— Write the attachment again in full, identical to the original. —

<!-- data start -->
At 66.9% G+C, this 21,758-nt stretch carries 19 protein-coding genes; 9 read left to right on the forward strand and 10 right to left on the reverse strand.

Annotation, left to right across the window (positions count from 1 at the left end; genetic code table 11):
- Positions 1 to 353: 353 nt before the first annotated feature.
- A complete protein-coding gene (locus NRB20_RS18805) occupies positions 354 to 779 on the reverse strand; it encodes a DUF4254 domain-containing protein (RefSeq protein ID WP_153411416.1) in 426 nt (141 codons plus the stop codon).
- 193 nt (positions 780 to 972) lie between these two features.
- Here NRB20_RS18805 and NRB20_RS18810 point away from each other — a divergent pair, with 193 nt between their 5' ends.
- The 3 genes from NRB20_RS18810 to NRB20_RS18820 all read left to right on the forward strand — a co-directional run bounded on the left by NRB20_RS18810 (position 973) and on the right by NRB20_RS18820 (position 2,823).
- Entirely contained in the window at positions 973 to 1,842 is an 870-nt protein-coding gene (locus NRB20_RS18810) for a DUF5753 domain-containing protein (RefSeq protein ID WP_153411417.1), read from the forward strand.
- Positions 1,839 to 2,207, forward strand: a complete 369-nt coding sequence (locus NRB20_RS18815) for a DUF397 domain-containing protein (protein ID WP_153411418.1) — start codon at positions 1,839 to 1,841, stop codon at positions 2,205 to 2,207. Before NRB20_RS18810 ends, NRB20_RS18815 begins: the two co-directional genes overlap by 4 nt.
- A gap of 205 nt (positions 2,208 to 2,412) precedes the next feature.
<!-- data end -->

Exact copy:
At 66.9% G+C, this 21,758-nt stretch carries 19 protein-coding genes; 9 read left to right on the forward strand and 10 right to left on the reverse strand.

Annotation, left to right across the window (positions count from 1 at the left end; genetic code table 11):
- Positions 1 to 353: 353 nt before the first annotated feature.
- A complete protein-coding gene (locus NRB20_RS18805) occupies positions 354 to 779 on the reverse strand; it encodes a DUF4254 domain-containing protein (RefSeq protein ID WP_153411416.1) in 426 nt (141 codons plus the stop codon).
- 193 nt (positions 780 to 972) lie between these two features.
- Here NRB20_RS18805 and NRB20_RS18810 point away from each other — a divergent pair, with 193 nt between their 5' ends.
- The 3 genes from NRB20_RS18810 to NRB20_RS18820 all read left to right on the forward strand — a co-directional run bounded on the left by NRB20_RS18810 (position 973) and on the right by NRB20_RS18820 (position 2,823).
- Entirely contained in the window at positions 973 to 1,842 is an 870-nt protein-coding gene (locus NRB20_RS18810) for a DUF5753 domain-containing protein (RefSeq protein ID WP_153411417.1), read from the forward strand.
- Positions 1,839 to 2,207, forward strand: a complete 369-nt coding sequence (locus NRB20_RS18815) for a DUF397 domain-containing protein (protein ID WP_153411418.1) — start codon at positions 1,839 to 1,841, stop codon at positions 2,205 to 2,207. Before NRB20_RS18810 ends, NRB20_RS18815 begins: the two co-directional genes overlap by 4 nt.
- A gap of 205 nt (positions 2,208 to 2,412) precedes the next feature.